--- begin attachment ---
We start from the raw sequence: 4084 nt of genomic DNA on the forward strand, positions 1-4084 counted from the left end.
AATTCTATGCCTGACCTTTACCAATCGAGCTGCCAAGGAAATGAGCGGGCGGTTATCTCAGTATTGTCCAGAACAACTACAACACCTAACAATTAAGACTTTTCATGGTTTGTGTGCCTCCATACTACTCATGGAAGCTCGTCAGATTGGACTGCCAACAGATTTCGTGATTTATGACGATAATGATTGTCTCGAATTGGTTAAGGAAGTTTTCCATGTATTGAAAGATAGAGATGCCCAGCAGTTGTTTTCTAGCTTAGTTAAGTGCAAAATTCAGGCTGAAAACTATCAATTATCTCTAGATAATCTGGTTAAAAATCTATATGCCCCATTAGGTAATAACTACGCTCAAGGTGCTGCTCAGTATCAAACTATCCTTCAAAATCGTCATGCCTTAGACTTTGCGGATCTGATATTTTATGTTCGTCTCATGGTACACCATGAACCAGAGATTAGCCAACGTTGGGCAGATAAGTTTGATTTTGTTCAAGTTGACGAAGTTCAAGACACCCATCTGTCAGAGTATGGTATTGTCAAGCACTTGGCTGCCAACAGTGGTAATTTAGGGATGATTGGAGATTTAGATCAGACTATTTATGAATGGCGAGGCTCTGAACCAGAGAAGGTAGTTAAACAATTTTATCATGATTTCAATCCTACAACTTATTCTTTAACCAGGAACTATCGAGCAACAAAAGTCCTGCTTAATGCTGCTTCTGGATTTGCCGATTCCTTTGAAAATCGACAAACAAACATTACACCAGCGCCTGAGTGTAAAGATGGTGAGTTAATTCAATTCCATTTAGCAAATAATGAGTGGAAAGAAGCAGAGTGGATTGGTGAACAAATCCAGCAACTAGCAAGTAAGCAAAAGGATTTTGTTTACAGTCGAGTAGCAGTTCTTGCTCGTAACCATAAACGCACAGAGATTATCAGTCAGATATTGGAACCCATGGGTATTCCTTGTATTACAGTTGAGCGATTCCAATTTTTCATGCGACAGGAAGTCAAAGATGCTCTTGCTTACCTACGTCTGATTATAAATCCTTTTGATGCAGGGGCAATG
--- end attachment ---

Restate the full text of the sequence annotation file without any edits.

We start from the raw sequence: 4084 nt of genomic DNA on the forward strand, positions 1-4084 counted from the left end.
AATTCTATGCCTGACCTTTACCAATCGAGCTGCCAAGGAAATGAGCGGGCGGTTATCTCAGTATTGTCCAGAACAACTACAACACCTAACAATTAAGACTTTTCATGGTTTGTGTGCCTCCATACTACTCATGGAAGCTCGTCAGATTGGACTGCCAACAGATTTCGTGATTTATGACGATAATGATTGTCTCGAATTGGTTAAGGAAGTTTTCCATGTATTGAAAGATAGAGATGCCCAGCAGTTGTTTTCTAGCTTAGTTAAGTGCAAAATTCAGGCTGAAAACTATCAATTATCTCTAGATAATCTGGTTAAAAATCTATATGCCCCATTAGGTAATAACTACGCTCAAGGTGCTGCTCAGTATCAAACTATCCTTCAAAATCGTCATGCCTTAGACTTTGCGGATCTGATATTTTATGTTCGTCTCATGGTACACCATGAACCAGAGATTAGCCAACGTTGGGCAGATAAGTTTGATTTTGTTCAAGTTGACGAAGTTCAAGACACCCATCTGTCAGAGTATGGTATTGTCAAGCACTTGGCTGCCAACAGTGGTAATTTAGGGATGATTGGAGATTTAGATCAGACTATTTATGAATGGCGAGGCTCTGAACCAGAGAAGGTAGTTAAACAATTTTATCATGATTTCAATCCTACAACTTATTCTTTAACCAGGAACTATCGAGCAACAAAAGTCCTGCTTAATGCTGCTTCTGGATTTGCCGATTCCTTTGAAAATCGACAAACAAACATTACACCAGCGCCTGAGTGTAAAGATGGTGAGTTAATTCAATTCCATTTAGCAAATAATGAGTGGAAAGAAGCAGAGTGGATTGGTGAACAAATCCAGCAACTAGCAAGTAAGCAAAAGGATTTTGTTTACAGTCGAGTAGCAGTTCTTGCTCGTAACCATAAACGCACAGAGATTATCAGTCAGATATTGGAACCCATGGGTATTCCTTGTATTACAGTTGAGCGATTCCAATTTTTCATGCGACAGGAAGTCAAAGATGCTCTTGCTTACCTACGTCTGATTATAAATCCTTTTGATGCAGGGGCAATG